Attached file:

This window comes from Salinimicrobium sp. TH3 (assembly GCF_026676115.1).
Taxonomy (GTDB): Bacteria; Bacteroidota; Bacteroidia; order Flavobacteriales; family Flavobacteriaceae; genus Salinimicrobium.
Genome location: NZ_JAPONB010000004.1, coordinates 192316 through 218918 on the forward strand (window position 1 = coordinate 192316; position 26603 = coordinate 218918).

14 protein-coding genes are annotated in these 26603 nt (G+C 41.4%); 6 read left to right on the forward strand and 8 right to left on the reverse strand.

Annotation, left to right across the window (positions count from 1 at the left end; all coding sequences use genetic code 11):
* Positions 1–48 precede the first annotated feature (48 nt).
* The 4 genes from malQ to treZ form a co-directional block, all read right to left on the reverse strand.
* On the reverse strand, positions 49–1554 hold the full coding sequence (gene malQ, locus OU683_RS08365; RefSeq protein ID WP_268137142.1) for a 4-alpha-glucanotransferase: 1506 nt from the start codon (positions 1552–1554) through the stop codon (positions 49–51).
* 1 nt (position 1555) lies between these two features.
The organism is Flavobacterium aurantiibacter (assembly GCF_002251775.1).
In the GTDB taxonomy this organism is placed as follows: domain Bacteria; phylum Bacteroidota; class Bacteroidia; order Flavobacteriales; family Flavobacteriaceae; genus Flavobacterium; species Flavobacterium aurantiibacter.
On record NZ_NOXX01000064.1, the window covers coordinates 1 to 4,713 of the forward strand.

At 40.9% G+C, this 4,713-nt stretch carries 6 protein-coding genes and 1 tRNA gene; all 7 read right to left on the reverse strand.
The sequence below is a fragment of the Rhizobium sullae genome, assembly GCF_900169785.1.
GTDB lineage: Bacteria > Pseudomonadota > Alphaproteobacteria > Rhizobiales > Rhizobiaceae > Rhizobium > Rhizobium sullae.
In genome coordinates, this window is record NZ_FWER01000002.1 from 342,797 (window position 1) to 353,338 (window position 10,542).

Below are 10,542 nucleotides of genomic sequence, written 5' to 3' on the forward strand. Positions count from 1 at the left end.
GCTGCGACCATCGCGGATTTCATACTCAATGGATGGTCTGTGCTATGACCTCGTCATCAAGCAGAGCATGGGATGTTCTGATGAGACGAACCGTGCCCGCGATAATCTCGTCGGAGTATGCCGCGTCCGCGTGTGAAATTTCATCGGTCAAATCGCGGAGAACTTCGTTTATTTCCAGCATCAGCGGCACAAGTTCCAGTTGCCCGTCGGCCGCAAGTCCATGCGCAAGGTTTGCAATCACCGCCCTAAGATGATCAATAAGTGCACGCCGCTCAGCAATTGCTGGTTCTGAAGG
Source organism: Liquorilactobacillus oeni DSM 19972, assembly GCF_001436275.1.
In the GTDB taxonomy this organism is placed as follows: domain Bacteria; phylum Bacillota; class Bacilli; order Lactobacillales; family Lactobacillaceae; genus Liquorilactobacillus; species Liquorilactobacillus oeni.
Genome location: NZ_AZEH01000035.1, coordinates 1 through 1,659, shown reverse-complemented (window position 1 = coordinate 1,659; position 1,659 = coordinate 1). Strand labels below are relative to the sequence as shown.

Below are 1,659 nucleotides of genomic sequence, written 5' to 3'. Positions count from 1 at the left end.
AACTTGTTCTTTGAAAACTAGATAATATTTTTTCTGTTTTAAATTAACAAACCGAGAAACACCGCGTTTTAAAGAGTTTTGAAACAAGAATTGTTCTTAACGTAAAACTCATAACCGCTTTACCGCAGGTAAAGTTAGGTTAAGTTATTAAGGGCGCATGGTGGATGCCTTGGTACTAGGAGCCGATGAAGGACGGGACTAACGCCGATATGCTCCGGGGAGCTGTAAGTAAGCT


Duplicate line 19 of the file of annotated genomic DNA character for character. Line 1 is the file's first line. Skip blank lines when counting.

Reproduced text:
Source organism: Liquorilactobacillus oeni DSM 19972, assembly GCF_001436275.1.